Schematic of an Ardiuino and an H-bridge, with the stepper motor added.

 

Breadboard view of an h-bridge connected to an Arduino for driving a stepper motor. The board is wired similarly to the previous breadboard view, and this time a stepper motor has been added. The motor's pink wire (wire 4) is connected to the same row as pin 3 of the H-bridge. The motor's orange wire (wire 2) is connected to the same row as pin 6 of the H-bridge. The motor's yellow wire (wire 3) is connected to the same row as pin 11 of the H-bridge. The motor's blue wire (wire 5) is connected to the same row as pin 14 of the H-bridge. THe motor's red wire (wire 1) is not connected to anything.
Breadboard view of an h-bridge connected to an Arduino, with the stepper motor added.

Note that the H-bridge’s DC power is coming from the 12V DC connector. It shares a common ground with the Arduino, though. You could also use the Arduino’s DC power jack and power the motor from the Vin pin.

Connect the H-Bridge to the microcontroller

The H bridge’s control inputs are connected to the microcontroller’s input pins digital 8 through 11 as shown below:

Schematic drawing of an h-bridge and stepper motor connected to an Arduino. The drawing is similar to the previous schematic. This time a control wires for the H-bridge have been added. Pin 2 of the H-bridge connects to digital pin 8 of the Arduino. Pin 7 of the H-bridge connects to digital pin 9. Pin 10 of the H-bridge connects to digital pin 10, and pin 15 of the H-bridge connects to digital pin 11.
Schematic drawing of an h-bridge and stepper motor connected to an Arduino., with the control wires added.
Breadboard drawing of an h-bridge and stepper motor connected to an Arduino. Similar to the previous breadboard view, the control wires for the H-bridge have been added. Pin 2 of the H-bridge connects to digital pin 8 of the Arduino. Pin 7 of the H-bridge connects to digital pin 9. Pin 10 of the H-bridge connects to digital pin 10, and pin 15 of the H-bridge connects to digital pin 11.
Breadboard drawing of an h-bridge and stepper motor connected to an Arduino, with the control wires added.

Once you have those connected, you’re ready to program the microcontroller.

Program the microcontroller

Program the microcontroller to run the stepper motor through the H-bridge using the stepper library. For your first program, it’s a good idea to run the stepper one step at a time, to see that all the wires are connected correctly. If they are, the stepper will step one step forward at a time, every half second, using the code below:

#include <Stepper.h>

const int stepsPerRevolution = 512;  // change this to fit the number of steps per revolution
                                     // for your motor

// initialize the stepper library on pins 8 through 11:
Stepper myStepper(stepsPerRevolution, 8,9,10,11);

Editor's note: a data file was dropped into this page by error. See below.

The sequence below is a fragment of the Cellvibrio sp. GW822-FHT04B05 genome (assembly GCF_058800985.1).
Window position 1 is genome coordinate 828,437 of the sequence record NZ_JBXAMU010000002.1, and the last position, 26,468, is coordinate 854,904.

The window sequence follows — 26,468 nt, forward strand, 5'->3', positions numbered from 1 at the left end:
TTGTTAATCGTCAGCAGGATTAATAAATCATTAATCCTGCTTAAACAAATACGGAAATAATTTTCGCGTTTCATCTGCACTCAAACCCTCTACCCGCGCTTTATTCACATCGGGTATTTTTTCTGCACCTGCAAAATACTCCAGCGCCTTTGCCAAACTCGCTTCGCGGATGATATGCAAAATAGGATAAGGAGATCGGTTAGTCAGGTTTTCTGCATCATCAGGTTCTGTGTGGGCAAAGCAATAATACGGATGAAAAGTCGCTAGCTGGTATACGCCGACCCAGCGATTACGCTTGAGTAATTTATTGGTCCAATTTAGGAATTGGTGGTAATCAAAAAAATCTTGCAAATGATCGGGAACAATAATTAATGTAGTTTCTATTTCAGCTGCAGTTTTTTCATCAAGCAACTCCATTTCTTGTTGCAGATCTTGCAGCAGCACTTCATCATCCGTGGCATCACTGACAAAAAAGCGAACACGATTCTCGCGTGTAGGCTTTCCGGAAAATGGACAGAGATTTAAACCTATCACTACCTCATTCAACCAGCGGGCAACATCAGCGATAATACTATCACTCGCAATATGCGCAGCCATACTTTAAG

int stepCount = 0;         // number of steps the motor has taken

void setup() {
  // initialize the serial port:
  Serial.begin(9600);
}

void loop() {
  // step one step:
  myStepper.step(1);
  Serial.print("steps:" );
  Serial.println(stepCount);
  stepCount++;
  delay(500);
}

Once you’ve got that working, try making the stepper move one whole revolution at a time. The number of steps per revolution will depend on your individual stepper, so check the data sheet for the number of steps per revolution:

#include <Stepper.h>

const int stepsPerRevolution = 512;  // change this to fit the number of steps per revolution
                                     // for your motor

// initialize the stepper library on pins 8 through 11:
Stepper myStepper(stepsPerRevolution, 8,9,10,11);            

void setup() {
  // set the speed at 60 rpm:
  myStepper.setSpeed(10);
  // initialize the serial port:
  Serial.begin(9600);
}

void loop() {
  // step one revolution  in one direction:
   Serial.println("clockwise");
  myStepper.step(stepsPerRevolution);
  delay(500);

   // step one revolution in the other direction:
  Serial.println("counterclockwise");
  myStepper.step(-stepsPerRevolution);
  delay(500);
}

With a high-step-count stepper, you may need to change the speed. If the motor steps are run too fast, the motor coils don’t have a chance to energize and de-energize in order to step the motor.

Attach something to the stepper

If you want to mount an arm or pointer to the stepper motor, you need to make a hole for the pointer that fits the shaft perfectly. You could measure this with a caliper. Here is an SVG file of an arrow with a shaft mounting hole perfectly sized for the stepper used in this lab.

Unipolar Stepper Control

The steps above showed you how to control a bipolar stepper, but the motor shown was actually a unipolar motor. Remember the red wire you didn’t connect? That wire connects the two coils and can act as a common power source or ground wire. To use the motor as a unipolar motor, try connecting that wire (wire 1) of the motor to the +12V power supply from the DC power jack.

Note for 3.3V Microcontrollers

The H-bridge used in this lab are great if you’re using an Uno or other microcontroller that operates at 5 volts, but if you’re using one of the more modern Arduino or Arduino-compatible boards, it probably operates at 3.3 volts. For example, all of the M0-based controllers, like the MKR series or the Adafruit Feather M0 series, and the ESP8266 all operate at 3.3 volts. They do not supply a high enough logic voltage for the L293 H-bridge. For these boards, you might want to use a 3.3-volt compatible board, like the Toshiba TB6612FNG H-bridge. There’s both a  Sparkfun breakout board and an Adafruit breakout board for this part, and A Pololu breakout board as well. It can handle a motor  supply voltage up to 15V, and  it operates on a logic voltage of 2.7–5.5V. It can control an output current of 1.2A. It’s similar to the L393, in that it has two H-bridges, each with two logic inputs and two motor outputs. The enable inputs on the Toshiba part are called PWM inputs, because they are expected to be used for speed control like you saw with the L293 above. There’s also a Standby pin that you have to connect to voltage through a 10-kilohm pullup resistor to activate the h-bridges.

Schematic of TB6612 H-bridge controlling a stepper
Schematic of TB6612 H-bridge controlling a stepper
Breadboard view of TB6612 H-bridge controlling a stepper
Breadboard view of TB6612 H-bridge controlling a stepper
Originally written on August 23, 2014 by Benedetta Piantella Simeonidis
Last modified on October 30, 2018 by Tom Igoe